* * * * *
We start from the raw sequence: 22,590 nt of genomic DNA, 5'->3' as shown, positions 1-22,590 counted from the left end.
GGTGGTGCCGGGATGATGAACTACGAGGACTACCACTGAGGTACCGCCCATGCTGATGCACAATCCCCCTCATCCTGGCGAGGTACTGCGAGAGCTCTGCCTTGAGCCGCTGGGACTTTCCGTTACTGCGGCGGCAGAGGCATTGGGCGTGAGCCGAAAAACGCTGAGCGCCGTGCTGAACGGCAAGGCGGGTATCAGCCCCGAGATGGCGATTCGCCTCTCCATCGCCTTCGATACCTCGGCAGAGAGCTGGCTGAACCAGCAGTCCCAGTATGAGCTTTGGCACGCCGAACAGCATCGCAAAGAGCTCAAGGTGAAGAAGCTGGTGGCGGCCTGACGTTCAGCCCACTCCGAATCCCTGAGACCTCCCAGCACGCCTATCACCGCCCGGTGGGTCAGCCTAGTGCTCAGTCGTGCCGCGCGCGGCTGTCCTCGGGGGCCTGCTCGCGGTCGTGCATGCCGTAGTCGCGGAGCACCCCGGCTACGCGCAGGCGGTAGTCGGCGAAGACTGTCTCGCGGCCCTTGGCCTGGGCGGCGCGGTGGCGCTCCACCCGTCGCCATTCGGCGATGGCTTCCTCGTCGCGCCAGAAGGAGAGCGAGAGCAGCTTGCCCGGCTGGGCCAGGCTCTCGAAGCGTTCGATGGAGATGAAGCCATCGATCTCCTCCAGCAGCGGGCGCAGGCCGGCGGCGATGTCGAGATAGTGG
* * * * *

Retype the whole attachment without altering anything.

We start from the raw sequence: 22,590 nt of genomic DNA, 5'->3' as shown, positions 1-22,590 counted from the left end.
GGTGGTGCCGGGATGATGAACTACGAGGACTACCACTGAGGTACCGCCCATGCTGATGCACAATCCCCCTCATCCTGGCGAGGTACTGCGAGAGCTCTGCCTTGAGCCGCTGGGACTTTCCGTTACTGCGGCGGCAGAGGCATTGGGCGTGAGCCGAAAAACGCTGAGCGCCGTGCTGAACGGCAAGGCGGGTATCAGCCCCGAGATGGCGATTCGCCTCTCCATCGCCTTCGATACCTCGGCAGAGAGCTGGCTGAACCAGCAGTCCCAGTATGAGCTTTGGCACGCCGAACAGCATCGCAAAGAGCTCAAGGTGAAGAAGCTGGTGGCGGCCTGACGTTCAGCCCACTCCGAATCCCTGAGACCTCCCAGCACGCCTATCACCGCCCGGTGGGTCAGCCTAGTGCTCAGTCGTGCCGCGCGCGGCTGTCCTCGGGGGCCTGCTCGCGGTCGTGCATGCCGTAGTCGCGGAGCACCCCGGCTACGCGCAGGCGGTAGTCGGCGAAGACTGTCTCGCGGCCCTTGGCCTGGGCGGCGCGGTGGCGCTCCACCCGTCGCCATTCGGCGATGGCTTCCTCGTCGCGCCAGAAGGAGAGCGAGAGCAGCTTGCCCGGCTGGGCCAGGCTCTCGAAGCGTTCGATGGAGATGAAGCCATCGATCTCCTCCAGCAGCGGGCGCAGGCCGGCGGCGATGTCGAGATAGTGG